Its been some time since my last blog posting. Mainly because I’ve not done much photography of late. Time to redress the balance …
A lot of my photography in Devon has been either at the coast or up on the moors. One place which I don’t photograph enough is the scenery within the 10 mile radius or so of where I live – The gentle rolling East Devon countryside. I don’t know why that is; possibly that I’ve not really explored the tiny lanes and footpaths enough since we moved here 8 years ago – certainly it is very tempting to go straight for the many “obvious” places around here when on a day out, perhaps ignoring some very promising photographic viewpoints.
With that in mind, a few Sundays ago I decided to do a photographic recce drive, and found a view point of a local hill from the other side of a valley. Its been a frustrating time photographically as I’ve not been up and about much in the summer. Partly due to laziness with the very early dawns, but also because the weekend weather has not been great (getting up early mid-week and then going to work after a photography trip is a step I’m yet to take). The other advantage, of course, with shooting locally is that there is not far to travel, so yet more reason to get up early. Therefore, faced with a combination of not having to go to work, and a reasonable looking forecast, I decided to get up early and go for a good shot of my new found viewpoint.
The result is somewhat disappointing, and the main reason may be a bit of rustiness. I did the prep and spent the time the previous evening making sure that the camera battery was fully charged; the CF card formatted; the tripod quick release plate on the camera; and all lenses and filters cleaned. The camera aperture was set to f/16, and ISO set to 100. Alarm set for 05:10, and an early night was taken. The result is posted below, and my comments come afterwards:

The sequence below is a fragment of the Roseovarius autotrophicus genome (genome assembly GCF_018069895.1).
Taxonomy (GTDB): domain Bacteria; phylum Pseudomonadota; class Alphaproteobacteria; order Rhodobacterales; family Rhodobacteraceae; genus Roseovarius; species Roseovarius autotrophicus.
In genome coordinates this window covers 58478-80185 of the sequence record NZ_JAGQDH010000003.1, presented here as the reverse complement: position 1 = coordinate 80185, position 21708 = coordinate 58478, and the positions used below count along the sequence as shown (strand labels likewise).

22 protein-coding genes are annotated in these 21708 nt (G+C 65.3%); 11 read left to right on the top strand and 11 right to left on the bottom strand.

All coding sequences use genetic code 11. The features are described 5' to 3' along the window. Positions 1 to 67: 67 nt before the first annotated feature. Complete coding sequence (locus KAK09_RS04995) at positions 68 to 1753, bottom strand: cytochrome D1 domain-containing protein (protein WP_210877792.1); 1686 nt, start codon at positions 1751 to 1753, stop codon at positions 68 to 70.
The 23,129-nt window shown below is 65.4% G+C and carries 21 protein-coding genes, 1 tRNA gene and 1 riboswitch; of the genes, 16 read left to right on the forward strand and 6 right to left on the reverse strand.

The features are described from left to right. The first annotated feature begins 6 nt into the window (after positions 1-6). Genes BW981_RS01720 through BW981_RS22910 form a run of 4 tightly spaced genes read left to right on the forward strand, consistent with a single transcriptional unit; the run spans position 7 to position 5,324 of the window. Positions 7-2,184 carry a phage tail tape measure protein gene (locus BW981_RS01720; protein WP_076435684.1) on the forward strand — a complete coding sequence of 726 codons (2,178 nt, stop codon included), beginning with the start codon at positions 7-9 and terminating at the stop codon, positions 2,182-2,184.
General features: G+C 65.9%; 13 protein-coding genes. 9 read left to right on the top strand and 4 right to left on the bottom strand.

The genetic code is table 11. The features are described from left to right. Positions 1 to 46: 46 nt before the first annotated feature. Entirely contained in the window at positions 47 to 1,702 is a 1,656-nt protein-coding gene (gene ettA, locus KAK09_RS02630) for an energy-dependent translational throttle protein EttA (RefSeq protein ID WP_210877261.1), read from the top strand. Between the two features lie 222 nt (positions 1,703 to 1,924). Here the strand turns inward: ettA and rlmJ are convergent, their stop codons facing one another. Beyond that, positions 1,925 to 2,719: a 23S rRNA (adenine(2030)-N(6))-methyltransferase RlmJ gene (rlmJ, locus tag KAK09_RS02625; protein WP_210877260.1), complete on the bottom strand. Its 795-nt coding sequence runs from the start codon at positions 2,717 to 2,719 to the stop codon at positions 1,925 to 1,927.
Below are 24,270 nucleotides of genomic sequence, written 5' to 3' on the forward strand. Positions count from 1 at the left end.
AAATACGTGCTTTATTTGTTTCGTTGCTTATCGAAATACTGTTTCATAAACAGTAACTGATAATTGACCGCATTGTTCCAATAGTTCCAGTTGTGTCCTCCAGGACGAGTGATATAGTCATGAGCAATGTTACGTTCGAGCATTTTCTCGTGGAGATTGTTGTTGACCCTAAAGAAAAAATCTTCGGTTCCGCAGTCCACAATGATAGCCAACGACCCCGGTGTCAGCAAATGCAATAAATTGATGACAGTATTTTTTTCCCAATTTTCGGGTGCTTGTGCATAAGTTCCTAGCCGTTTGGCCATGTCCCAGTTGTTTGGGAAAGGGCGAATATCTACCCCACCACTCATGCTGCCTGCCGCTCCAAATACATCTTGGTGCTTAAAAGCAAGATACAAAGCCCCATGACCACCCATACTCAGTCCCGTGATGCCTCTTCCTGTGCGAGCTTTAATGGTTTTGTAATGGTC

I think the most obvious comment to make is that I’ve done too much Photoshop work trying to make something out of a very flat photo. However, I think that there are several other factors at play, and I’ve listed them below:
- The obvious problem is that the light isn’t right, and the sky not interesting enough. This is partly due to my timing. The sun didn’t hit the fields in the middle distance until a good 30 minutes after sunrise, by which time any interest in the sky had gone. It was a red sky before dawn, so maybe I should’ve got up earlier (but then, with no direct sunlight, would the shot just have not worked in another way?)
- Therefore I reckon that the main problem is time of year. In about a months time, the sun will rise a) later, so I have longer to sleep, and b) from a more southerly location, meaning that I shouldn’t have to wait until it rises above the hill behind me.
- The final problem is one of forgetting a quirk of my camera. I’ve taken, of late, to composing in “Live View” mode, using the LCD screen on the back of the camera rather than squinting through the viewfinder. This is really useful as I find it much easier to avoid sloping horizons this way and I somehow seem to get a better view of the overall composition. Unfortunately I’d forgotten that it goes into some kind of “auto ISO” mode and as a result, despite manually setting my ISO to 100 the night before, this shot is taken at ISO 1600 and is very grainy. A quick read of the manual later and I think I have this problem solved.
So, I’m not giving up on this location. The compo works and is open to a little tweaking (although there is a telegraph pole just out of frame to the right), and in the autumn on foggy mornings, or with a dark brooding sky with low sunrise light, I reckon this could be a winner. Watch this space, I’ll be back.